The collaboration will work on developing exosome-encapsulated AAV (exoAAV) vectors as a novel gene delivery technology aimed at improving treatments for heart disease.
Together, Evox and Icahn Mount Sinai are focused on tackling a long-standing challenge in cardiovascular medicine, namely the safe and effective delivery of genetic medicines to cardiomyocytes.
By enhancing the precision of gene delivery to heart muscle cells and evading the immune response, this novel exoAAV technology has the potential to ‘redefine the use of gene therapy’ in the cardiovascular disease field.
Susmita Sahoo, associate professor of medicine, cardiology at Icahn Mount Sinai, has been exploring the use of exosomes in gene therapy for a number of years and her group’s findings were published in the cardiovascular disease journal Circulation last month.
The agreement between Evox and Icahn Mount Sinai builds on this initial phase of work by combining Evox’s exosome technology and capabilities with Icahn Mount Sinai’s understanding of gene delivery and expertise in cardiovascular research and clinical translation.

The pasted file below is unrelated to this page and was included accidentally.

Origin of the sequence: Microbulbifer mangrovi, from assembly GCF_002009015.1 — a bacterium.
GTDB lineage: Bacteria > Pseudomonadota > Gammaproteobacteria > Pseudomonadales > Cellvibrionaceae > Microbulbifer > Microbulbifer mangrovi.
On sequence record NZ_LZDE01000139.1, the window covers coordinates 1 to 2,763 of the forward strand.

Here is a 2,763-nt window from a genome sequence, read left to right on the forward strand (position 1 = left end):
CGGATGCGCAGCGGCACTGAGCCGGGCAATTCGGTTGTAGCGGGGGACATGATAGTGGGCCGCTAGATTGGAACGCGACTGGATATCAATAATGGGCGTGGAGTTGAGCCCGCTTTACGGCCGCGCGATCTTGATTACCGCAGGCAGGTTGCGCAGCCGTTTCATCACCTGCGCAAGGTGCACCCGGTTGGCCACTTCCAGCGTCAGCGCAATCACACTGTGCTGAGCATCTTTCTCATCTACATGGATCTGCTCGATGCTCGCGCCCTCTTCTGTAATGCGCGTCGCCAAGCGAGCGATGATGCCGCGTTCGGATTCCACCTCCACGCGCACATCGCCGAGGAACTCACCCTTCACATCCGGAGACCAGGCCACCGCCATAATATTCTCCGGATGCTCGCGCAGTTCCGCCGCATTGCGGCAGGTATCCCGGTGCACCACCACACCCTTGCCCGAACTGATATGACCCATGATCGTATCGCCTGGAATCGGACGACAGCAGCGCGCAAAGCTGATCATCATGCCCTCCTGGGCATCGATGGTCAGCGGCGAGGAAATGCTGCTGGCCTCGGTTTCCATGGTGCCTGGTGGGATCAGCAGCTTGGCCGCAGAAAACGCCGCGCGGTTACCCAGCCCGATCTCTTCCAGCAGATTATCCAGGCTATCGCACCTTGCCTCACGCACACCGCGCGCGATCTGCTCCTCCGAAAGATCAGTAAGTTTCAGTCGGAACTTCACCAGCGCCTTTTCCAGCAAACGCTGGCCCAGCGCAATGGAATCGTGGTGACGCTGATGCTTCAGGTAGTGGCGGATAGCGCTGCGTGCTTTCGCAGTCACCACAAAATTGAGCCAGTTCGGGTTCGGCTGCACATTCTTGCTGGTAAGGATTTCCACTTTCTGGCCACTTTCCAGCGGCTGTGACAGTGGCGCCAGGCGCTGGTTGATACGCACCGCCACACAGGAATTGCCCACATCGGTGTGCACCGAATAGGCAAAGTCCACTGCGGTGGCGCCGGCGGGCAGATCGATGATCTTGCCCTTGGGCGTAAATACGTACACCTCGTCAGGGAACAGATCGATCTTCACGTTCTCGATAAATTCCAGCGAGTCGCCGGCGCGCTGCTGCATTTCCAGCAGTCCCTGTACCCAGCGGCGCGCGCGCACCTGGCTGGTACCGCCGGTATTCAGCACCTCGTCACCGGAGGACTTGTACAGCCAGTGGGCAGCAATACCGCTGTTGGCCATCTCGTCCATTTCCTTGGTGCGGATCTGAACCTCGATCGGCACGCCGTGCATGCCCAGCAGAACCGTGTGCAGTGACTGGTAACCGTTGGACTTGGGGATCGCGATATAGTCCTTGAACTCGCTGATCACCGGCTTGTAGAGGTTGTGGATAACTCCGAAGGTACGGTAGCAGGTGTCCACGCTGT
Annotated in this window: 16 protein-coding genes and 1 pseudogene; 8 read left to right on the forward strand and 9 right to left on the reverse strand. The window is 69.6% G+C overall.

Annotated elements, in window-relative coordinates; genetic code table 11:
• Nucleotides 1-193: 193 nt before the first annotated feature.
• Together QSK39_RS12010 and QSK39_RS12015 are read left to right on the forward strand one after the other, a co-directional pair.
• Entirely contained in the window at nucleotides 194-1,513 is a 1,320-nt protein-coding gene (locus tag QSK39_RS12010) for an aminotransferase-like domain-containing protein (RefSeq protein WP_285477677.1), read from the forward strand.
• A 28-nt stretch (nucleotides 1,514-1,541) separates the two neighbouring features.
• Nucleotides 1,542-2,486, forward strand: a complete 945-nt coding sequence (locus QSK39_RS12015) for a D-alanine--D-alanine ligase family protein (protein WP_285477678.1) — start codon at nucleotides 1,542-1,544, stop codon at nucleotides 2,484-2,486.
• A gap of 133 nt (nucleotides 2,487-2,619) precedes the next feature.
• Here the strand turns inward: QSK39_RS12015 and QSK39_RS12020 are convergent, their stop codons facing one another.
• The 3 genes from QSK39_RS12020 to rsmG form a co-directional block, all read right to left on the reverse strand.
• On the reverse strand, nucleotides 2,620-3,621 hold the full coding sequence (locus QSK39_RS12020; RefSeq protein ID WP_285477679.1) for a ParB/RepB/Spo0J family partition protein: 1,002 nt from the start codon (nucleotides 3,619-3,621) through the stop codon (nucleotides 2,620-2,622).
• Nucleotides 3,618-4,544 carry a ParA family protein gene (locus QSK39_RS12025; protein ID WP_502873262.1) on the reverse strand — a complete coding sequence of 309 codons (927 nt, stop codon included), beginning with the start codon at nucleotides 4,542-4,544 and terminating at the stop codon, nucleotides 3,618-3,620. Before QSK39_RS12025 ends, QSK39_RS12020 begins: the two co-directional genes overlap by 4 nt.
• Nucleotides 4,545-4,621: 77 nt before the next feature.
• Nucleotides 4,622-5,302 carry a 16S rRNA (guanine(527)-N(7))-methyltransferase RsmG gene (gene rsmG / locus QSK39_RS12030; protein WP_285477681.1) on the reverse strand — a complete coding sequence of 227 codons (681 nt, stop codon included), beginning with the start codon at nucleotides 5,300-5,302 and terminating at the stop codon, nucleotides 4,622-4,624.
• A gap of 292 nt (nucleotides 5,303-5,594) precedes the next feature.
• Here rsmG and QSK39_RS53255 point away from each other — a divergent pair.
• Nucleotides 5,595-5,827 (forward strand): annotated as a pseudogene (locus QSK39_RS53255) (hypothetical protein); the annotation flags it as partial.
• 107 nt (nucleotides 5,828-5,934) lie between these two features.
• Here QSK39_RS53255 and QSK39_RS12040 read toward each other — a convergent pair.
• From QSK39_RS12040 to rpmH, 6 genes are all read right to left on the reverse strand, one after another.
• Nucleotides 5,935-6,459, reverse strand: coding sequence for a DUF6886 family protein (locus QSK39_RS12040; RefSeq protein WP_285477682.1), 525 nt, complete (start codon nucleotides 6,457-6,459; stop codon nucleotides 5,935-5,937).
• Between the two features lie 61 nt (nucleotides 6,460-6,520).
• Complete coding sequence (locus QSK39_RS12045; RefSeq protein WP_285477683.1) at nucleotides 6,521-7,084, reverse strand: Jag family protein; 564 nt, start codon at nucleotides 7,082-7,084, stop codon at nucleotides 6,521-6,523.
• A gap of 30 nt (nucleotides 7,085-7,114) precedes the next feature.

Dr. Antonin de Fougerolles, CEO of Evox, said: “This project is a significant step for Evox as it expands the reach of exosome-mediated delivery of genetic medicines to another organ outside of the liver. We believe that we can play an important role in advancing this important research toward clinical impact.”
“The work done by Dr. Sahoo and colleagues has already demonstrated that exosomes can significantly improve the in vivo delivery of AAV gene therapy to cardiomyocytes and could do so even in the presence of high levels of neutralising anti-AAV antibodies, thus offering the possibility of an exosome-mediated gene therapy that could be used to treat all patients irrespective of their immunological status.”
Dr. Sahoo added: “We are excited to work with Evox to advance this research. We hope to unlock the therapeutic potential of exosome-encapsulated AAVs, which could represent a transformative step in gene therapy and a major breakthrough in the treatment of heart diseases."